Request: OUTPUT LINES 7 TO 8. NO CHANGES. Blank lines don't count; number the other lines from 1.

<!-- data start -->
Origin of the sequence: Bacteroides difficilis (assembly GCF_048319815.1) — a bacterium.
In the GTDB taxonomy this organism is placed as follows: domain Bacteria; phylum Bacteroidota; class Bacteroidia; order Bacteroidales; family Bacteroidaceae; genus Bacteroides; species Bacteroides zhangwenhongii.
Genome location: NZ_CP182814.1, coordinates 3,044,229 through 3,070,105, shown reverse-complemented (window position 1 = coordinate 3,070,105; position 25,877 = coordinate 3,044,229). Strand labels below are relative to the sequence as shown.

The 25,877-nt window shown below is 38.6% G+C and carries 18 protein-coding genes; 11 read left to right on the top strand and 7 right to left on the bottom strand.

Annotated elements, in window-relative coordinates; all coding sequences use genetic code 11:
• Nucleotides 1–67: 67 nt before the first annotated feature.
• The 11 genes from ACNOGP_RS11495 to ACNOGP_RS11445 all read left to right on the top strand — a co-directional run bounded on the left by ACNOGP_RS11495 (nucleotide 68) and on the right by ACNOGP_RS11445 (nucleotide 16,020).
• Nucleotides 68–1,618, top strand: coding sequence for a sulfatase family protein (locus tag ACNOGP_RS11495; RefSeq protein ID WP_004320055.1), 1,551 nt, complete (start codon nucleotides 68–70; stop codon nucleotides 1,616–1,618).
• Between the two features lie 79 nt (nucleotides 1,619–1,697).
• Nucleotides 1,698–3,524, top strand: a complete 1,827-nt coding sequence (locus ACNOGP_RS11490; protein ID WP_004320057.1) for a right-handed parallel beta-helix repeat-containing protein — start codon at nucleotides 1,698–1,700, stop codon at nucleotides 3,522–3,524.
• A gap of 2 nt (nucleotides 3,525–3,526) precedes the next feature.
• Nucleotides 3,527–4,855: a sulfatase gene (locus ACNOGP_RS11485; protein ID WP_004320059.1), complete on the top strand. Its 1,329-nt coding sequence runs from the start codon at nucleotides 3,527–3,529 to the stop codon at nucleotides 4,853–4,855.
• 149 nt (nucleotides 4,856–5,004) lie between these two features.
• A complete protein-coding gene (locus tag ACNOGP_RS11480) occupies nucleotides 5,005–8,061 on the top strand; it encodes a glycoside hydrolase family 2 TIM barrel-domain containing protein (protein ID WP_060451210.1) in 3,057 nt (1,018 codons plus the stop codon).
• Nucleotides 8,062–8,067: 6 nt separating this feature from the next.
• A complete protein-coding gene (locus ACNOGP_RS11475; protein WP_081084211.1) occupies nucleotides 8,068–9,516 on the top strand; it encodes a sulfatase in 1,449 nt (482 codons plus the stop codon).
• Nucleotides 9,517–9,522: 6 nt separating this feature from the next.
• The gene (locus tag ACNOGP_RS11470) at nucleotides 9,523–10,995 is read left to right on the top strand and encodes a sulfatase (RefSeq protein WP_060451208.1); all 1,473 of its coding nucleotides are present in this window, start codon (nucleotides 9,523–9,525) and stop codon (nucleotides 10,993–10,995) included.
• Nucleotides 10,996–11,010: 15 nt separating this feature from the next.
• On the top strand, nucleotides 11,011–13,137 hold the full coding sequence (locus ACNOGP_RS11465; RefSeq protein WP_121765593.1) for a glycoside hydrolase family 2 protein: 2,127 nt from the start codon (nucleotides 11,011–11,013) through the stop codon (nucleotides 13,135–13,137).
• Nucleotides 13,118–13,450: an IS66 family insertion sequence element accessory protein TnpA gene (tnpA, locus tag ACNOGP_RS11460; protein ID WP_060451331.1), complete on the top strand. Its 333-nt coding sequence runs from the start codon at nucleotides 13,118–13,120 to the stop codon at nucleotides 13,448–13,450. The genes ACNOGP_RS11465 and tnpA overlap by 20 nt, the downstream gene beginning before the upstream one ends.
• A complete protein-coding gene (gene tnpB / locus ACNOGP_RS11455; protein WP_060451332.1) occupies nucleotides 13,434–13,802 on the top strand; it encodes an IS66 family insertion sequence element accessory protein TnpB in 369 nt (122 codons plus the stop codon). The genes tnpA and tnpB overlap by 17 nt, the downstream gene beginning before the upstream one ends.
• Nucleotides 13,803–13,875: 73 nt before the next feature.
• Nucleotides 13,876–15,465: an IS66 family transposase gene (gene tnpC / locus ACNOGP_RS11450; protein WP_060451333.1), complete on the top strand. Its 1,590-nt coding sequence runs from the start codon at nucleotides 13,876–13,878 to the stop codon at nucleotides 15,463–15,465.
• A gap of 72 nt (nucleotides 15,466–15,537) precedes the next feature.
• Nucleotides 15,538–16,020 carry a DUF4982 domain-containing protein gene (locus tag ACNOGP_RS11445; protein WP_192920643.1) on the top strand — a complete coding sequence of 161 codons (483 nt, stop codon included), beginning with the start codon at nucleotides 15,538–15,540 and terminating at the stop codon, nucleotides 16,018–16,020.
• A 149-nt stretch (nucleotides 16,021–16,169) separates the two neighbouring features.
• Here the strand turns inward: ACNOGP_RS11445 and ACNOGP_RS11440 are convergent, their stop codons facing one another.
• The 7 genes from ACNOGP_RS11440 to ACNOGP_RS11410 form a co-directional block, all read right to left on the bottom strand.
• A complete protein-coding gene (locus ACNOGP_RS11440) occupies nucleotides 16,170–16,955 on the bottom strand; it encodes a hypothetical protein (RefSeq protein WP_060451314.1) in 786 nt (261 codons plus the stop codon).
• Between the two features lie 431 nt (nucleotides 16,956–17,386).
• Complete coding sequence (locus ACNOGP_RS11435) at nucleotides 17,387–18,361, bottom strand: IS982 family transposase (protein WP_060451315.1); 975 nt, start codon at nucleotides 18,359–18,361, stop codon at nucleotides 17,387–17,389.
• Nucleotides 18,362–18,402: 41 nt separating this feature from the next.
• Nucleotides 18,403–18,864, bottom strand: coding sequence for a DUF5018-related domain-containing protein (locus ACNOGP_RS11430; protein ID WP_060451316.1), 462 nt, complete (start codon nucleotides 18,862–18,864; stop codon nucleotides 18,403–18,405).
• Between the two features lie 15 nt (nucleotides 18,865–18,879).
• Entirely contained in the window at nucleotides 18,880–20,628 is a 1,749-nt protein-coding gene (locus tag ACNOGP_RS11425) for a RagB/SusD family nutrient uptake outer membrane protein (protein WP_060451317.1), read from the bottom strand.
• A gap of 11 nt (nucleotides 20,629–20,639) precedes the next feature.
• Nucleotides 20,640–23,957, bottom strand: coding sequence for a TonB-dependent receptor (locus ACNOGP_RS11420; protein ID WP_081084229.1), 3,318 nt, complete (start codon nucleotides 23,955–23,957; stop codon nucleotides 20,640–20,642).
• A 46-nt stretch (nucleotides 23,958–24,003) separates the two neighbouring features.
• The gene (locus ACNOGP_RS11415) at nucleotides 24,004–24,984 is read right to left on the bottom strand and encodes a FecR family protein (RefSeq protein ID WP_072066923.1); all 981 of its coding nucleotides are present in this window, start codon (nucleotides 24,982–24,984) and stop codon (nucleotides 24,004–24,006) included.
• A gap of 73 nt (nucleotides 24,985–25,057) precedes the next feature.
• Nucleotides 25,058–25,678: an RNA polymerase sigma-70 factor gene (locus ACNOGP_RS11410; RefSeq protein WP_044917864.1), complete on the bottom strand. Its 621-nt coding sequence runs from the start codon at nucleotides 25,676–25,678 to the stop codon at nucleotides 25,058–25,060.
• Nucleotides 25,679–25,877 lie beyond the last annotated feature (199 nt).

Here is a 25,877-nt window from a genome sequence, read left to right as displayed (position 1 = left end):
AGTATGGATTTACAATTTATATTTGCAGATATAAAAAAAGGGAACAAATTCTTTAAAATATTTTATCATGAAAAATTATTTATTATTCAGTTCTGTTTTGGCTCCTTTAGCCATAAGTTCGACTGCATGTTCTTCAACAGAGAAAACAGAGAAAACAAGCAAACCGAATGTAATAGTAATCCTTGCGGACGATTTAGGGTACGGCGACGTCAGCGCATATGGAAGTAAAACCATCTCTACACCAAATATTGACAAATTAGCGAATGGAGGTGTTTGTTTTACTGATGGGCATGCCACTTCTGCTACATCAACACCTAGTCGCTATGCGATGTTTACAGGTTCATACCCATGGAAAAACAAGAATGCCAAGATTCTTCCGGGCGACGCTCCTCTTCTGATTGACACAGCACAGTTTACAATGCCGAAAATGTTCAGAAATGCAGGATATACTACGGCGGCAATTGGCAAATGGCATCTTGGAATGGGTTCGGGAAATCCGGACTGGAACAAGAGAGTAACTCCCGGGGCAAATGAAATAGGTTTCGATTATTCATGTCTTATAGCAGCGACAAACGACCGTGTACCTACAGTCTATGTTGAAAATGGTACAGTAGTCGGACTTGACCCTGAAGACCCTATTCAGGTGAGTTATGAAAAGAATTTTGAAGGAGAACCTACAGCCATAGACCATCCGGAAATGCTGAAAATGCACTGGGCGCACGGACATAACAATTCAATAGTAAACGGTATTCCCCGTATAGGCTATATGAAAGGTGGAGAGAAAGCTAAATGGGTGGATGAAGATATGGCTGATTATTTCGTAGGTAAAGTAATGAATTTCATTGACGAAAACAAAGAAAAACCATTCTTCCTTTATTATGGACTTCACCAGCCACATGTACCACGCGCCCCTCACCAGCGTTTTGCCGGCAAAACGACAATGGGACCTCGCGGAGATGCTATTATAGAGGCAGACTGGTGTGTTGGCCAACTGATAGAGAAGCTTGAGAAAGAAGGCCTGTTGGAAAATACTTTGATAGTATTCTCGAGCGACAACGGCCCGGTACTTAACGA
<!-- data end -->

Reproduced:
• The 11 genes from ACNOGP_RS11495 to ACNOGP_RS11445 all read left to right on the top strand — a co-directional run bounded on the left by ACNOGP_RS11495 (nucleotide 68) and on the right by ACNOGP_RS11445 (nucleotide 16,020).
• Nucleotides 68–1,618, top strand: coding sequence for a sulfatase family protein (locus tag ACNOGP_RS11495; RefSeq protein ID WP_004320055.1), 1,551 nt, complete (start codon nucleotides 68–70; stop codon nucleotides 1,616–1,618).